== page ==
Kleinstuck Preserve is a 48-acre nature preserve owned and managed by Western Michigan University.
The Preserve is open to the public for passive recreation and is used by WMU and other educational institutions for research and education.
Some of Kleinstuck's special features include a beautiful springtime showcase of native wildflowers and a highly diverse bird population. See if you can spot the resident Pileated Woodpeckers or hear the owls calling at dusk.
In 1885, Mr. Carl Kleinstuck purchased Bragg's Nursery (later known as Kleinstuck Preserve). The pond, which was more extensive then, was known as Bragg's Lake. Mr Kleinstuck used the property to mine peat and investigate the use of peat for fuel.
The Stewards of Kleinstuck is a 501(c)(3) non-profit organization founded by private citizens to work with WMU to protect the health, diversity, and beauty of the Kleinstuck Preserve.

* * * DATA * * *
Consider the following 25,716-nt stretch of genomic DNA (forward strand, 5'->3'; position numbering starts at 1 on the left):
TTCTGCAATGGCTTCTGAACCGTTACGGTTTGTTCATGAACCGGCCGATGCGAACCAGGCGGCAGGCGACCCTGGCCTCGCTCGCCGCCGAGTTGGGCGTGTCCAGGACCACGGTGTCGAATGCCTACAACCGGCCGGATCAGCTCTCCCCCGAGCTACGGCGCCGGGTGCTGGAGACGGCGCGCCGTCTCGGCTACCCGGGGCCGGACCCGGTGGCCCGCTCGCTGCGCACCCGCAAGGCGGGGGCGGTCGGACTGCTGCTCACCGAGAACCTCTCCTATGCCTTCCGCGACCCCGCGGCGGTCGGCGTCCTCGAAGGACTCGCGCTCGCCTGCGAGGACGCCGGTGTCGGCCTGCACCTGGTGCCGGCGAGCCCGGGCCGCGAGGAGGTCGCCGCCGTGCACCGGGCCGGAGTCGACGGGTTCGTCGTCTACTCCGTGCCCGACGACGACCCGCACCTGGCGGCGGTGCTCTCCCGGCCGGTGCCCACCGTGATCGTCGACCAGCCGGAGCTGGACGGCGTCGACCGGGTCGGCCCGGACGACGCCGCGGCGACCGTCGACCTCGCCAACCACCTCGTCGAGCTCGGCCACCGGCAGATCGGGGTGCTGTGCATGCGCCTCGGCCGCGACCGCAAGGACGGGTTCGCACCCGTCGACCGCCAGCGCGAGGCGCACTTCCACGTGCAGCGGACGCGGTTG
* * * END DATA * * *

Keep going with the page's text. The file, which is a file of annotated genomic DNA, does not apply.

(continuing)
In 1922, Kleinstuck Preserve was deeded to the State of Michigan board of education by Mrs. Caroline Kleinstuck in memory of her husband. She designated that the property be used for research and education purposes.
OF SPECIAL NOTE: The WALK Urban Nature Route mirrors some of the grounds of the Potawatomi Tribe Reservation.
When European settlers arrived in the area that was to become Kalamazoo County, the land was occupied by the Potawatomi Tribe, a branch of the greater Algonquin Peoples.
The Match-E-Be-Nash-She-Wish Band of Pottawatomi Indians (Gun Lake Tribe) is part of the historic Three Fires Confederacy, an alliance of the Pottawatomi (Bodewadmi), Ottawa (Odawa) and Chippewa (Ojibwe). Tribal Nations in the Great Lakes region are also known as the Neshnibek, or original people. Learn more about the history of the Gun Lake Tribe HERE.
The original boundaries of the 19th century Match-E-Be-Nash-She-Wish Pottawatomi reservation covers nine square miles. Below is a map of the reservation along with a rough guide as to where present-day roads follow its borders